Racism is not an isolated problem, divorced from other US values or from US actions throughout the world. King has come to see these issues as inextricably linked; so he calls for a more profound change than simple reform. The implications of targeting these giant triplets for our current work will be further explored later. Here he parts ways with many of his pragmatic confederates who did not want to alienate allies, including President Johnson, or break with other elements of the American consensus and thereby marginalize the Movement. Earlier in the talk he had already confessed:
Over the past two years, as I have moved to break the betrayal of my own silences and to speak from the burnings of my own heart, as I have called for radical departures from the destruction of Vietnam, many persons have questioned me about the wisdom of my path. At the heart of their concerns, this query has often loomed large and loud: “Why are you speaking about the war, Dr. King? Why are you joining the voices of dissent?” “Peace and civil rights don’t mix,” they say. “Aren’t you hurting the cause of your people?”
Besides a call to vigorously oppose the war, King’s words constitute both a self-criticism and a defiant response to these critics. To move forward: the giant triplets of racism, extreme materialism, and militarism must be overcome.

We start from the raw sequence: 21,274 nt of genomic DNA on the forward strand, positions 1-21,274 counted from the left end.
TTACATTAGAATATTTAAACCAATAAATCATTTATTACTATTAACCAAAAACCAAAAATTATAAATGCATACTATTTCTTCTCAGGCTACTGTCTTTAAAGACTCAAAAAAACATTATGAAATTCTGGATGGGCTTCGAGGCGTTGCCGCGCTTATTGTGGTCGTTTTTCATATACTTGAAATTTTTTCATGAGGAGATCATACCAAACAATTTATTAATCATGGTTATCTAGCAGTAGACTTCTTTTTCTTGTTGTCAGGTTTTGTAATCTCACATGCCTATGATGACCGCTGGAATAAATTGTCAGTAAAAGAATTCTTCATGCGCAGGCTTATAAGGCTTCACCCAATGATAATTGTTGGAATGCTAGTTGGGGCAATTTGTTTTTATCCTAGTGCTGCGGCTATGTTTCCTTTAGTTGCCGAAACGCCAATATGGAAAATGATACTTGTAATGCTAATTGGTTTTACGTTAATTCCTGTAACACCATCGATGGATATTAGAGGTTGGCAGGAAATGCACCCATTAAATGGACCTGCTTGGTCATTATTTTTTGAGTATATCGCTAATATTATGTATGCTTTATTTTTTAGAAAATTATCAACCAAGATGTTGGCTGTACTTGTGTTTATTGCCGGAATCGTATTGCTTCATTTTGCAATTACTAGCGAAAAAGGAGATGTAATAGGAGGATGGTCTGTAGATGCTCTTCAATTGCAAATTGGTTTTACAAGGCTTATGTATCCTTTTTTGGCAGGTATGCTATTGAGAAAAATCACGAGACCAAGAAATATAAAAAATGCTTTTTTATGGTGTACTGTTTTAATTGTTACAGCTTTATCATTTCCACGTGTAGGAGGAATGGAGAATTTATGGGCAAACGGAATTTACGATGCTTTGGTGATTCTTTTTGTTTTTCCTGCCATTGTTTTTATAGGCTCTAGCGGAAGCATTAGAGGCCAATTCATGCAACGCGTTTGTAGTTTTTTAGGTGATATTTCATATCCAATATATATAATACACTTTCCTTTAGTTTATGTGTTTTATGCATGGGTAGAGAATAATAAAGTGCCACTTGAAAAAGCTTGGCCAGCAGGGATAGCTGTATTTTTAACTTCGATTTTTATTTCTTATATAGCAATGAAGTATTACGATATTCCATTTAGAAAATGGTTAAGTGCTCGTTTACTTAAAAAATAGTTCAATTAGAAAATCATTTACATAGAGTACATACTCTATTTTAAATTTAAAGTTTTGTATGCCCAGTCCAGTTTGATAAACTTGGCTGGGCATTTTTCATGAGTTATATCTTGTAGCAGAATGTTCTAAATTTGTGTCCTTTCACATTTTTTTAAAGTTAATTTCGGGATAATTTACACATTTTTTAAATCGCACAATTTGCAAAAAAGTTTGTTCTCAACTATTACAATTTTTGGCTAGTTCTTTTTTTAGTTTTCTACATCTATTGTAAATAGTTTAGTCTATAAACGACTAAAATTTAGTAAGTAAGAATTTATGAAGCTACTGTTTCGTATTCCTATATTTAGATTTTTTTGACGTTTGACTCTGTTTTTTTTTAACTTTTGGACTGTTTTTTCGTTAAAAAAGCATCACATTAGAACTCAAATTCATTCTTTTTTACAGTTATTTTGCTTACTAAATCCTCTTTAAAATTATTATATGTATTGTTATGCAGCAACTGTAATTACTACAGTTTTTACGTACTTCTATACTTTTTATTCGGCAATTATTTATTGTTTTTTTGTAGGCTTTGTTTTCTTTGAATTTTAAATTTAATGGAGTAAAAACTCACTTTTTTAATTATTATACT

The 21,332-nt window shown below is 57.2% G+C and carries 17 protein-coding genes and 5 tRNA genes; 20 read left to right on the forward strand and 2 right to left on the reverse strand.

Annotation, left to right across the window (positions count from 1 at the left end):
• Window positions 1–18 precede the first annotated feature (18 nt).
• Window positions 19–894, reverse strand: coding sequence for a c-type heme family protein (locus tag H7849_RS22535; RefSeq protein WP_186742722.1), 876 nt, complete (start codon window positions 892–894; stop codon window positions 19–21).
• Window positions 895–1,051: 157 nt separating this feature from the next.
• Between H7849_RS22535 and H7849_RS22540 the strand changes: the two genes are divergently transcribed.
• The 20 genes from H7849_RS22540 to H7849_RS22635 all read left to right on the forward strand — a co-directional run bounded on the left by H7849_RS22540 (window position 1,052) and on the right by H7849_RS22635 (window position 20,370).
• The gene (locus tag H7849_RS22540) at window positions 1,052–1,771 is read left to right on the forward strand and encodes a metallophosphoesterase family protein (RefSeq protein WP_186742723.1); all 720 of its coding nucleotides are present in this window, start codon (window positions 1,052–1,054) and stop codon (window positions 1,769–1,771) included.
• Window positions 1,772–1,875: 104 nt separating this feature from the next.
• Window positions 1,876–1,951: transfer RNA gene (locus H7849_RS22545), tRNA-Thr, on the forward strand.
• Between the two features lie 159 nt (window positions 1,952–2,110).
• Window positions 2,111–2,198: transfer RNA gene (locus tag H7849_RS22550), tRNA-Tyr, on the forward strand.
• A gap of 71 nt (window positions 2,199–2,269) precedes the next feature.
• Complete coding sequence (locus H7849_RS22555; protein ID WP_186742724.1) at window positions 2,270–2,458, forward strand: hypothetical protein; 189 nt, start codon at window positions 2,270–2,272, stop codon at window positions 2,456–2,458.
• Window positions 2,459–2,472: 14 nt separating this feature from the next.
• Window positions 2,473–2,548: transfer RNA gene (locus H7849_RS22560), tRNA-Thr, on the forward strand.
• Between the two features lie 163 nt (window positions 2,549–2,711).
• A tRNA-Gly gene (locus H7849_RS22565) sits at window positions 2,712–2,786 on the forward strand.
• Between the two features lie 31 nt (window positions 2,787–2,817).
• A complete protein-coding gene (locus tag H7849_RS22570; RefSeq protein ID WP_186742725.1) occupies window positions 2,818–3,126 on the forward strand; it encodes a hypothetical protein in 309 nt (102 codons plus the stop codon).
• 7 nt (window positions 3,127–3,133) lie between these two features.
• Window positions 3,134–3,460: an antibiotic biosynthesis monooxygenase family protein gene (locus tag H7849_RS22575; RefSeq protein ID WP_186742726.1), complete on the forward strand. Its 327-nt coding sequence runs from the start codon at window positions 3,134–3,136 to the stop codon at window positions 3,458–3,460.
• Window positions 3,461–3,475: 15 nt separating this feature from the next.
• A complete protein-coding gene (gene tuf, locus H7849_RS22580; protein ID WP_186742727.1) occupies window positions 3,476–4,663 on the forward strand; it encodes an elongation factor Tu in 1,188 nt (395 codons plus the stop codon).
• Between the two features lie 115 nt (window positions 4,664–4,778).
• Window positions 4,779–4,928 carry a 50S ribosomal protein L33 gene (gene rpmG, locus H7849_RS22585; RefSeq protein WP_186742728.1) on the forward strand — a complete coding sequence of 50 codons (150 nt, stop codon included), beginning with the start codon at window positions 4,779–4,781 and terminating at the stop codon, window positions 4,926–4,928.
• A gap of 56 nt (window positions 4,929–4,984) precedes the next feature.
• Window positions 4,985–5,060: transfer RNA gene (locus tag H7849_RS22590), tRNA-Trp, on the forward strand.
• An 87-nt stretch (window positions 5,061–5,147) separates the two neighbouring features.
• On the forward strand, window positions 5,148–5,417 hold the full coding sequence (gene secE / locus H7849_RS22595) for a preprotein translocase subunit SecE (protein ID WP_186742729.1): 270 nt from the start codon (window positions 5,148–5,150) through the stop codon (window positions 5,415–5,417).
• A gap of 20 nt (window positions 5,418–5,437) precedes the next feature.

A true revolution of values will soon cause us to question the fairness and justice of many of our past and present policies. On the one hand we are called to play the Good Samaritan on life’s roadside, but that will be only an initial act. One day we must come to see that the whole Jericho Road must be transformed so that men and women will not be constantly beaten and robbed as they make their journey on life’s highway. True compassion is more than flinging a coin to a beggar. It comes to see than an edifice, which produces beggars needs restructuring.
King appropriates the story of the Good Samaritan from Luke to define the difference between reform and revolution. Helping someone who has been attacked has virtue, but such generosity does not remove the dangers of the Jericho Road, which must be transformed so that the attacks will cease and it can be traversed safely without victims who require good Samaritans.
His cry for a revolution in values, which he expands upon in subsequent paragraphs, signals his recognition that legal change, while important, will not suffice to bring about the depth of change that the world or the US requires. Finally his call for restructuring implies a socialist perspective rather than a reformist capitalist outlook.